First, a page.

Glass Ceiling: Knocked off their Heels

There’s a fascinating story behind Jill Greenberg’s upcoming Glass Ceiling exhibition, an exploration of the depiction of the female body and the objectification of women.  The Montreal-born artist was commissioned in 2008 to do a fashion shoot using the US Olympic synchronized swim team as models, and found that two of the set-ups included high heels.  (Above: American Girl Doll, 41 x 56 ” 2010)

“Inspired by the shoot’s out-takes, I hired a local synchronized swim troupe in 2010 and directed the women with gestures as I sat at the bottom of a pool in full scuba gear with a state-of-the-art 65 megapixel back on my digital camera.”  Jill Greenberg 

In Greenberg’s images, the female athletes try to pose, but the water knocks them into awkward positions.  The absurd heels further hinder their movements and underscore their lack of control in this world, Greenberg says.  The Glass Ceiling project is about the “set up” of being a woman.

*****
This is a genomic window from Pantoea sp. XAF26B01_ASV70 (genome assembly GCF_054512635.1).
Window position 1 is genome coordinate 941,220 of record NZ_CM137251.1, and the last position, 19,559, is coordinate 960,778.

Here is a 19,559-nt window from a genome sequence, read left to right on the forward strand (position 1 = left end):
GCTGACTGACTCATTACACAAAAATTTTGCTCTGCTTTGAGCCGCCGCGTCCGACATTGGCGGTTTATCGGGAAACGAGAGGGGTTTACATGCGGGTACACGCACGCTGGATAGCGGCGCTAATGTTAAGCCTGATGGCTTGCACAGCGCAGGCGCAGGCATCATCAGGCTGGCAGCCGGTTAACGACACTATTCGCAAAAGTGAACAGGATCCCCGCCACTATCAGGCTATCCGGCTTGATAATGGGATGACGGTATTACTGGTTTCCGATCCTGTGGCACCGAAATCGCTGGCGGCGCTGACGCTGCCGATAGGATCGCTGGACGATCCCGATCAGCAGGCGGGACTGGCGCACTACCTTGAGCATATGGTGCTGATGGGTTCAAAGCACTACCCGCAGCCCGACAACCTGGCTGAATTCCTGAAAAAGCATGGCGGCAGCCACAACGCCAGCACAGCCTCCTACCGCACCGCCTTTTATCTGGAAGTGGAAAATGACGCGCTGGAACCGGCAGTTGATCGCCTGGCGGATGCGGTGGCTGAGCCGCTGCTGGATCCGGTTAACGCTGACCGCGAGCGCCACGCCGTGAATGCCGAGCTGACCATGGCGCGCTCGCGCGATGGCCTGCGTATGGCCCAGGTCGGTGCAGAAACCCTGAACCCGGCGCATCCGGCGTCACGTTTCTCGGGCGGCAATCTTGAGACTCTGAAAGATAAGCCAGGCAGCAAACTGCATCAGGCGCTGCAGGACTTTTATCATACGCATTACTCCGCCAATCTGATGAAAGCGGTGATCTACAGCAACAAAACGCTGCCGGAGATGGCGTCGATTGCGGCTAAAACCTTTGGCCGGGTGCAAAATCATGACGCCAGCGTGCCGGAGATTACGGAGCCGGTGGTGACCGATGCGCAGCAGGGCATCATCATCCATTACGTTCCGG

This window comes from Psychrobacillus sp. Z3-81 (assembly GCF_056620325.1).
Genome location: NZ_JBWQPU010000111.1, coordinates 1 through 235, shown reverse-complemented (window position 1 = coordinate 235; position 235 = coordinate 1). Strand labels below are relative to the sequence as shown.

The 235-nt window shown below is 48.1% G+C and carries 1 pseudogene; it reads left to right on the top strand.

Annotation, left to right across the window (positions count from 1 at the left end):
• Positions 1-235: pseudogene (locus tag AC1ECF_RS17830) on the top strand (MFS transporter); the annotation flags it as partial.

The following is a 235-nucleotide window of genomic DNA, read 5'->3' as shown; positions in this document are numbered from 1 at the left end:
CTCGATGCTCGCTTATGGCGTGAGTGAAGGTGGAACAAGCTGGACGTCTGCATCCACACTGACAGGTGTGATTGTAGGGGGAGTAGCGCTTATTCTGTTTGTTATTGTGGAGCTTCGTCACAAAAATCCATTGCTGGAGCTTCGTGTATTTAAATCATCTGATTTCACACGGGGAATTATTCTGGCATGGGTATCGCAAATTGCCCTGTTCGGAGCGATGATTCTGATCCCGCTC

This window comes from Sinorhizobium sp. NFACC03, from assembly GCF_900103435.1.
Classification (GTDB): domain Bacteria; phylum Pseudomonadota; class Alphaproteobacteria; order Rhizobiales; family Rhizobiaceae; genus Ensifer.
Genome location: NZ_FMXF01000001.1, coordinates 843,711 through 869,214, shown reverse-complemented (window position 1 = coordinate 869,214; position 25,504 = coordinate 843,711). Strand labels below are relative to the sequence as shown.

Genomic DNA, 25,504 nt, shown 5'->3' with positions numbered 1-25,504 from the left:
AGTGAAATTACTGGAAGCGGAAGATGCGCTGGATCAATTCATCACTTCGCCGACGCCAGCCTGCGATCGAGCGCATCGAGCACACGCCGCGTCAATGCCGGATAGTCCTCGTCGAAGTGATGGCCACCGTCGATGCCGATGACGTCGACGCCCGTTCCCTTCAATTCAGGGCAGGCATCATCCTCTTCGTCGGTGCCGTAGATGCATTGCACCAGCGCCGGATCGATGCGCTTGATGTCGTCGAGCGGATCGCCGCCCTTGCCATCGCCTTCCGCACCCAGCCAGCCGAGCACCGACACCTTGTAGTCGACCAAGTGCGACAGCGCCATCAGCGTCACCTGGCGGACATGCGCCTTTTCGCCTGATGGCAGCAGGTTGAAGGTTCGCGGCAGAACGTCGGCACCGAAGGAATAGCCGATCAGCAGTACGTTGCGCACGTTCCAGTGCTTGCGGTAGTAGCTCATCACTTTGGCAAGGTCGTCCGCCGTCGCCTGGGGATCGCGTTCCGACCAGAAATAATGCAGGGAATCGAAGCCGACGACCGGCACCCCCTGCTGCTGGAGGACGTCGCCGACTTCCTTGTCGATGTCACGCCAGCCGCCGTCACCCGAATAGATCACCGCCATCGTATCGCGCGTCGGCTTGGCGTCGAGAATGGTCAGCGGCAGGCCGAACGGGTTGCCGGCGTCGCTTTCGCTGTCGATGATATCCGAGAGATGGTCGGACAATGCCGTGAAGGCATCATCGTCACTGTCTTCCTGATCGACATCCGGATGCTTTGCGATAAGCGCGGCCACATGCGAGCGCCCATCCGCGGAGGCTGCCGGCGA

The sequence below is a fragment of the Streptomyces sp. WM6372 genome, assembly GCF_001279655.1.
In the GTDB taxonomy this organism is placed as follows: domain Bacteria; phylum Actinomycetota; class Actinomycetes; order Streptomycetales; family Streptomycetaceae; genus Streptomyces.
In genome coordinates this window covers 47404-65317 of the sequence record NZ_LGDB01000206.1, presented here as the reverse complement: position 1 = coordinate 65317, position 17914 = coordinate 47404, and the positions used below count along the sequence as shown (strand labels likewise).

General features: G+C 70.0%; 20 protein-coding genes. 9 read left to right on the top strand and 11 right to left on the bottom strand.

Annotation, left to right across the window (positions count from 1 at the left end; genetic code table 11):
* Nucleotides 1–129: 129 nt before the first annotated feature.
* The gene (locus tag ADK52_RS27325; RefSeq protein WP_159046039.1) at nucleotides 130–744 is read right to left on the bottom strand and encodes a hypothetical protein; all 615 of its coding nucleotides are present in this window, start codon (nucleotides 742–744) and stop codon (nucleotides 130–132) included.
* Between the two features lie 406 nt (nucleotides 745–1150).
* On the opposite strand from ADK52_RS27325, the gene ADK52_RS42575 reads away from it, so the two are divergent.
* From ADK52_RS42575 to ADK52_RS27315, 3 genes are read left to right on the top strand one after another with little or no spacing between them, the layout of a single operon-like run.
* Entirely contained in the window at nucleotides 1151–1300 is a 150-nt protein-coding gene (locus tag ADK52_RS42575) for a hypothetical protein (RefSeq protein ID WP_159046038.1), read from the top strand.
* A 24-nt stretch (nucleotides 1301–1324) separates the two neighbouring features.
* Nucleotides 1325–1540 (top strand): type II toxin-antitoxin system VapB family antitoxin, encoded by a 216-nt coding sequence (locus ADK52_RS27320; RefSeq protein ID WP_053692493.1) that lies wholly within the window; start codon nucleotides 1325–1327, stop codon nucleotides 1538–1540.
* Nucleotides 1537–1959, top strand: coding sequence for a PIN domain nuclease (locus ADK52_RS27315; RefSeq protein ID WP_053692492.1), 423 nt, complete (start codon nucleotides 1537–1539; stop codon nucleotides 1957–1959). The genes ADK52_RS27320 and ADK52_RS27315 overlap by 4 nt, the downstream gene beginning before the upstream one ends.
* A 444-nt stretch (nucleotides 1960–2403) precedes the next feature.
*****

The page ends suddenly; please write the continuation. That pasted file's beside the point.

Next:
The women’s identities have become inconsequential as their heads are visually cut off, leaving only the bodies in focus:  Clearly an analogy for the female experience, clashing beauty, power and violence. –O’Born Contemporary, where the exhibit opens April 28.

Greenberg is a working professional photographer who also does personal fine art.  Her newest work marks a return to the postmodern feminist theory that inspired her senior thesis, “The Female Object,” as an art student at Rhode Island School of Design in the 80’s.

Jill Greenberg’s website, here.

O’Born Contemporary, Toronto, here.

A short biography here.

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There are 16 comments

      1. catherinebowman

        That’s one of the biggest things I love about them – her perspective. I’ve seen hundreds (ok an exaggeration lol) of water shots but they’re all from the surface or above of just below. This is unique and her treatment of them is fabulous too. I would love to have one of them. I’ll have to mark her website and make a print one of my wishlist goals.

        Like

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